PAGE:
Today's project by Eric Woodruff is one that I thought interesting and fun in a couple ways. Well maybe not "fun" fun, but fun in that, "oh, that's kind of cool and I want to see that code... and it's something that could make my day-to-day dev life easier" way...
Welcome to the Visual Studio Spell Checker ProjectThis project is a Visual Studio editor extension that checks the spelling of comments, strings, and plain text as you type or interactively with a tool window. It is based largely on the spell checker extension originally created by Noah Richards, Roman Golovin, and Michael Lehenbauer. This version has been extended as follows:
- It uses NHunSpell to perform the spell checking. As such, custom dictionaries can be added to spell check in different languages.
- Added the ability to spell check the inner text of XML elements as well as certain attribute values.
- Added support for replacing all occurrences of a misspelling via the smart tag context menu (hold down the Ctrl key when selecting a replacement word).
- Added an Ignore Once option to the smart tag context menu to ignore a specific instance of a misspelled word.
- Fixed up various issues to skip text that should not be spell checked and to break up text into words correctly when escape sequences are present in the text.
- Added an interactive spell checking tool window to find and fix spelling errors in the current file.
- Some new spell checking options have been added and all of the spell checking options have been exposed and can be configured. Configurable options include:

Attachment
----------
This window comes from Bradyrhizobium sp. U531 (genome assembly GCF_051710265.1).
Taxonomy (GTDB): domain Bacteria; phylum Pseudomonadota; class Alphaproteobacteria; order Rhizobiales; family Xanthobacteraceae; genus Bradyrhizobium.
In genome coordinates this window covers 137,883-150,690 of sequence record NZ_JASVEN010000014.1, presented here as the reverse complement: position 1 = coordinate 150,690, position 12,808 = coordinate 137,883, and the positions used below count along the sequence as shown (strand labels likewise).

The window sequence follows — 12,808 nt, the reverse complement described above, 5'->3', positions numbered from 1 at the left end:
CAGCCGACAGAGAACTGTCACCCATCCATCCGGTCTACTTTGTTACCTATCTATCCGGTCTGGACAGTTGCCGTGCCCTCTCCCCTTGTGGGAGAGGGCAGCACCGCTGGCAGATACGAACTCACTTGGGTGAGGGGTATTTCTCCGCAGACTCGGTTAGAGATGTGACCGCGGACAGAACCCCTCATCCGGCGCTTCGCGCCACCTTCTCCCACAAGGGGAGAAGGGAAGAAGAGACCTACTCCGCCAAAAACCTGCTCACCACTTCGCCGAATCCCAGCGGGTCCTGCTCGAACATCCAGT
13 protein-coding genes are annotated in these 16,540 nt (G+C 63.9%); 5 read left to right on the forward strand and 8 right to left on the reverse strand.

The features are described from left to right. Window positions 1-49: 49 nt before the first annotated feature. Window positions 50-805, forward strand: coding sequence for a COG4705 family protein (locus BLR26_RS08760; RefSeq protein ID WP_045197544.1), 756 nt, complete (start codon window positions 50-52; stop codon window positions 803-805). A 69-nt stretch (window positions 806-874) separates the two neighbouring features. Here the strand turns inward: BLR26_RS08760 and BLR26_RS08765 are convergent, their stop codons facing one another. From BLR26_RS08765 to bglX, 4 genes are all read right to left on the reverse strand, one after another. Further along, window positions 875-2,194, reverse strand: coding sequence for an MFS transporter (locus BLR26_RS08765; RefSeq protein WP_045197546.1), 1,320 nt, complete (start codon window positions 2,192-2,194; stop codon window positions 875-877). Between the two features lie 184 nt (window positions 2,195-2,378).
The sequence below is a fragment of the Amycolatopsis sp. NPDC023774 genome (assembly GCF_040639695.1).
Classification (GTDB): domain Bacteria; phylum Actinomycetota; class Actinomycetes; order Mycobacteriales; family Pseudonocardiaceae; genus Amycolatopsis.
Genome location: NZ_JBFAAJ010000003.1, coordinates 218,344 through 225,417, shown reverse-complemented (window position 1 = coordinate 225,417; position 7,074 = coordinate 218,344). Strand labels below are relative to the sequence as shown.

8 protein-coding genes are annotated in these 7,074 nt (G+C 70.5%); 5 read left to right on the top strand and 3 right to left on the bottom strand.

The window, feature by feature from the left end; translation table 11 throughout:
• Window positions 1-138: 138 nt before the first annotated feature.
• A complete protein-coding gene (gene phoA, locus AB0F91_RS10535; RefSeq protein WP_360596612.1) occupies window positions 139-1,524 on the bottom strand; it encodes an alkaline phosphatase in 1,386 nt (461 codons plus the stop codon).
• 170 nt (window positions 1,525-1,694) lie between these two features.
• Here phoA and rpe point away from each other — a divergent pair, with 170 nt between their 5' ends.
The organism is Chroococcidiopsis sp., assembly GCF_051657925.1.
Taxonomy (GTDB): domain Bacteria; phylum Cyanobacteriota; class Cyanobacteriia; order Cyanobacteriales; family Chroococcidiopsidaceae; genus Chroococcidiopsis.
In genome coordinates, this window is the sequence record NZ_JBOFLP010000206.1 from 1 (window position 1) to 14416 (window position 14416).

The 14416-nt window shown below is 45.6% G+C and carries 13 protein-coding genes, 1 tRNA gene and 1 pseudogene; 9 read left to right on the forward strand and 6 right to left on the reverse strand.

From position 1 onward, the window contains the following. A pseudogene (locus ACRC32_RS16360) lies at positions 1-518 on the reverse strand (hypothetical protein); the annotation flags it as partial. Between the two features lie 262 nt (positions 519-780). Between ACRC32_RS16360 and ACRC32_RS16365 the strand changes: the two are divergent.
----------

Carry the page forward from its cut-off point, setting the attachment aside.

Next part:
- The default language to use for spell checking.
- Enable or disable spell checking as you type.
- Ignore words with digits.
- Ignore words in all uppercase.
- Ignore words that look like filenames and e-mail addresses.
- Ignore words that look like XML elements in spell checked text.
- Treat underscores as separators.
- Specify a list of XML elements in which the content should be ignored when spell checking XML files.
- Specify a list of XML attributes for which the value should be spell checked when spell checking XML files.
You can also get it directly from the Visual Studio Gallery
Here's the code in action;
I dig that Eric released the source for this. There's a number of lessons we can learn by example from it...
Here's a snap of the Solution (which built for me the first time... make sure you read the readme.txt)
[I so wanted to "mispell" in the title, and in fact did in a number of drafts, but in the end just couldn't publish it that way... sigh... lol ]